For lunch, there are three choices – each their own stop – to choose from. We stopped at Lucas Lodge and it was amazing! It’s a real, down home fried chicken lunch served family style on a porch, and while I normally don’t eat fried chicken, I did that day and it was so good, as was everything else we were served.
Tip: Wear your hair back and a windbreaker or poncho. They have tarps to help keep you dry, but having your own jacket is easier.
Fish for your own food at Tony’s Crab Shack! We read about this in Sunset magazine, and while it didn’t end with us catching our own crab dinner, we had loads of fun and left following a great outing, meal, and with a free fishing pole. We drove north of Gold Beach to Bandon where Tony’s rents everything you need to crab or fish right off the pier out back. We rented a crab ring and bought some raw chicken bait. While my son has always wanted to fish, at Tony’s we were the beneficiary of someone else’s kindness. A local man takes discarded or damaged fishing rods and restores them, bringing them to Tony’s and giving them away to children under 13 who want to fish. This was my son’s dream come true and the best souvenir he could imagine. We didn’t catch any fish that day, and while we caught many crab, none were big enough for us to keep. We caught them and tossed them back until we were ready to eat, which is when we returned to Tony’s and bought the fruits of someone else’s labor for dinner.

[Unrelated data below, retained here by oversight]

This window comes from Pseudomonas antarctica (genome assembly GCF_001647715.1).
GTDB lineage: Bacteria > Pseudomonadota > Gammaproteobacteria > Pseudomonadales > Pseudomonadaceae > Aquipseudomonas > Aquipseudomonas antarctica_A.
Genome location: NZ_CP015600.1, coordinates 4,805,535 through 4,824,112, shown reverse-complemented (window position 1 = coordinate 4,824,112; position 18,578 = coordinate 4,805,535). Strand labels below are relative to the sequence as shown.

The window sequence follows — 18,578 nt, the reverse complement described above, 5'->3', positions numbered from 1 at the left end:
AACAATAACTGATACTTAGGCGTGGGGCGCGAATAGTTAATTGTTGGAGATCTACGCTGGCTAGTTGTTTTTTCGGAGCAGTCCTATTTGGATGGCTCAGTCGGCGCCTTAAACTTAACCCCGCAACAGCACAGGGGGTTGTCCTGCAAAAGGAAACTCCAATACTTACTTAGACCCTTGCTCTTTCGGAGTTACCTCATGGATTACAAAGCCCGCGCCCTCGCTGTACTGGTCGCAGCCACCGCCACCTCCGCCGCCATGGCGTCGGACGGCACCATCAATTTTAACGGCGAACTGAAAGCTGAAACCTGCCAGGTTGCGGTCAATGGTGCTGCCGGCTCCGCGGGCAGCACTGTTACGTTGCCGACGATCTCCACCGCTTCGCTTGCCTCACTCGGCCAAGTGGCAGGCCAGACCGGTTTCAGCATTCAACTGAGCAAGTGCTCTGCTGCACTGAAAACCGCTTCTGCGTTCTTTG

Tip: If you want to rent gear, the rentals are good for 24-hours, so there isn’t a hurry, but it’s good to check tides. Higher tides mean better crabbing, according to those who were around us that day.
Where to Eat
Tony’s Crab Shack – As mentioned above, we ate at Tony’s Crab Shack and it was fresh, casual, nice, and popular. Still, we were able to get a seat outside without a problem.
Sunset Family Pizza – This is the perfect family spot after a long day of driving or on the Rouge. It’s a casual pizza spot with cheap beer and a huge game room for the kids. We handed over a bunch of quarters and let the kids play while I nursed my beer and we had some kid-free time, all while the kids were safely in view.
Barnacle Bistro – It’s small and a little cramped, but family-friendly with good food. We had fish and chips, sandwiches, and fries. It’s the right level of casual – it’s relaxed, yet still a full service restaurant.
Saltwater – This looks and tastes like a hidden gem. The service was awesome and the food wasn’t anything less. Don’t overlook Saltwater.
Sadly, there isn’t a Starbucks or Peet’s around Gold Beach. We haven’t been able to find a cafe or coffee shop that opens early on any of our visits. Along 101, there are Dutch Bros. Coffee. Not as many as I’d like, but they are out there.